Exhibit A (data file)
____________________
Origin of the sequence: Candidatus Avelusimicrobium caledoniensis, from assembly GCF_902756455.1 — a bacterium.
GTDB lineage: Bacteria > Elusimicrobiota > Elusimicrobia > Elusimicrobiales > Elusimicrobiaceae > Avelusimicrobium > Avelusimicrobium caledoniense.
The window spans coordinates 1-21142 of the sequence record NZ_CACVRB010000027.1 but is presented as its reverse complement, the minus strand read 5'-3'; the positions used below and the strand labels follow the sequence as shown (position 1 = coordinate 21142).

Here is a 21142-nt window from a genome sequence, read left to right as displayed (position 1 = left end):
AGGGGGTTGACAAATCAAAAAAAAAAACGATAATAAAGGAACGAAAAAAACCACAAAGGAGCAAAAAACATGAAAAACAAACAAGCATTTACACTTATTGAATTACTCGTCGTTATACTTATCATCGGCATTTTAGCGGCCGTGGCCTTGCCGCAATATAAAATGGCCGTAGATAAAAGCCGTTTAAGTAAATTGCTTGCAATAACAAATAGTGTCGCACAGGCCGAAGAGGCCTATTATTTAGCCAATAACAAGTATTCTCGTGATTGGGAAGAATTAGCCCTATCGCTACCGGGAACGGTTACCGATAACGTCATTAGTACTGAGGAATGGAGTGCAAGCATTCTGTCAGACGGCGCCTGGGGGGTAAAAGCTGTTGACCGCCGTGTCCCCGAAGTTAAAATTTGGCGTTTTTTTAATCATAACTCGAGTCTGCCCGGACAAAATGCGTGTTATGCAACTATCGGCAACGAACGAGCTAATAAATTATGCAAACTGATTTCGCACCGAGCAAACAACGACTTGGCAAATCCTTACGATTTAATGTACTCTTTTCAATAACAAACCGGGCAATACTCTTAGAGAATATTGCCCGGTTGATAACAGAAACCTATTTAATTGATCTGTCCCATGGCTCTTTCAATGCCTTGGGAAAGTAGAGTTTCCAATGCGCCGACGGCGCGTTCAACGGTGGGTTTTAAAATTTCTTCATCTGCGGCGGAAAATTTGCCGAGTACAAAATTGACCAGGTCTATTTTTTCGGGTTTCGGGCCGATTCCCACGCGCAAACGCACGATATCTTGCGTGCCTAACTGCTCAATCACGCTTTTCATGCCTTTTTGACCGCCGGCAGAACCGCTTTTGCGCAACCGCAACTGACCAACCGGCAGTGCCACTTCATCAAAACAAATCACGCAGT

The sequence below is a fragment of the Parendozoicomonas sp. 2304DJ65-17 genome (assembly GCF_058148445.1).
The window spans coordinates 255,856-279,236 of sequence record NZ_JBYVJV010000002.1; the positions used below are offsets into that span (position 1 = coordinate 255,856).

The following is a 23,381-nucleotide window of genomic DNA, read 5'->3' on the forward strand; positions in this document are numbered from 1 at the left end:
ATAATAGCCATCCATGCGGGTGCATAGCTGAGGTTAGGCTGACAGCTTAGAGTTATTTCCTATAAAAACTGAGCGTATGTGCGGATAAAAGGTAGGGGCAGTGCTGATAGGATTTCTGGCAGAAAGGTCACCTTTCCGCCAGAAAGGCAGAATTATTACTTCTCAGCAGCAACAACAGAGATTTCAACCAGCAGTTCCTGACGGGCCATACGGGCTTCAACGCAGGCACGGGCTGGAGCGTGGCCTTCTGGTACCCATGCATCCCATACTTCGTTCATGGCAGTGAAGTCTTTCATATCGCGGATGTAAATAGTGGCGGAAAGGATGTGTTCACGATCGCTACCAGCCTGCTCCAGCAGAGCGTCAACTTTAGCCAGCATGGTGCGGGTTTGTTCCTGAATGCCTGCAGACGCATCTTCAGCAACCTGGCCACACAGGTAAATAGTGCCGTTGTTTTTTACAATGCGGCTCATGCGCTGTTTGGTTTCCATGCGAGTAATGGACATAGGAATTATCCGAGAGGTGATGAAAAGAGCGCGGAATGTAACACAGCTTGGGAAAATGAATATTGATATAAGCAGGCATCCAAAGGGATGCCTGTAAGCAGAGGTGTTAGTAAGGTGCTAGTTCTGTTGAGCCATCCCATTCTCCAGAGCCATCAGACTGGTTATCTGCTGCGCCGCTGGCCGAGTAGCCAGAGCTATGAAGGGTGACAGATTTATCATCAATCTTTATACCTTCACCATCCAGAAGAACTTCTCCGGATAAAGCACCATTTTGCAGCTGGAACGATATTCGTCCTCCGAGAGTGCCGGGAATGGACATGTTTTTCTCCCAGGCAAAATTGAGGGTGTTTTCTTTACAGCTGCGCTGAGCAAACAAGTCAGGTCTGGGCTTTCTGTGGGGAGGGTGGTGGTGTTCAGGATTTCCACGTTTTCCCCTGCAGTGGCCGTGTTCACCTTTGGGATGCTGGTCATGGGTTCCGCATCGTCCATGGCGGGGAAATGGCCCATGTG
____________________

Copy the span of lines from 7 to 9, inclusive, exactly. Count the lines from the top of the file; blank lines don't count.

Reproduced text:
The window spans coordinates 255,856-279,236 of sequence record NZ_JBYVJV010000002.1; the positions used below are offsets into that span (position 1 = coordinate 255,856).

The following is a 23,381-nucleotide window of genomic DNA, read 5'->3' on the forward strand; positions in this document are numbered from 1 at the left end:
ATAATAGCCATCCATGCGGGTGCATAGCTGAGGTTAGGCTGACAGCTTAGAGTTATTTCCTATAAAAACTGAGCGTATGTGCGGATAAAAGGTAGGGGCAGTGCTGATAGGATTTCTGGCAGAAAGGTCACCTTTCCGCCAGAAAGGCAGAATTATTACTTCTCAGCAGCAACAACAGAGATTTCAACCAGCAGTTCCTGACGGGCCATACGGGCTTCAACGCAGGCACGGGCTGGAGCGTGGCCTTCTGGTACCCATGCATCCCATACTTCGTTCATGGCAGTGAAGTCTTTCATATCGCGGATGTAAATAGTGGCGGAAAGGATGTGTTCACGATCGCTACCAGCCTGCTCCAGCAGAGCGTCAACTTTAGCCAGCATGGTGCGGGTTTGTTCCTGAATGCCTGCAGACGCATCTTCAGCAACCTGGCCACACAGGTAAATAGTGCCGTTGTTTTTTACAATGCGGCTCATGCGCTGTTTGGTTTCCATGCGAGTAATGGACATAGGAATTATCCGAGAGGTGATGAAAAGAGCGCGGAATGTAACACAGCTTGGGAAAATGAATATTGATATAAGCAGGCATCCAAAGGGATGCCTGTAAGCAGAGGTGTTAGTAAGGTGCTAGTTCTGTTGAGCCATCCCATTCTCCAGAGCCATCAGACTGGTTATCTGCTGCGCCGCTGGCCGAGTAGCCAGAGCTATGAAGGGTGACAGATTTATCATCAATCTTTATACCTTCACCATCCAGAAGAACTTCTCCGGATAAAGCACCATTTTGCAGCTGGAACGATATTCGTCCTCCGAGAGTGCCGGGAATGGACATGTTTTTCTCCCAGGCAAAATTGAGGGTGTTTTCTTTACAGCTGCGCTGAGCAAACAAGTCAGGTCTGGGCTTTCTGTGGGGAGGGTGGTGGTGTTCAGGATTTCCACGTTTTCCCCTGCAGTGGCCGTGTTCACCTTTGGGATGCTGGTCATGGGTTCCGCATCGTCCATGGCGGGGAAATGGCCCATGTG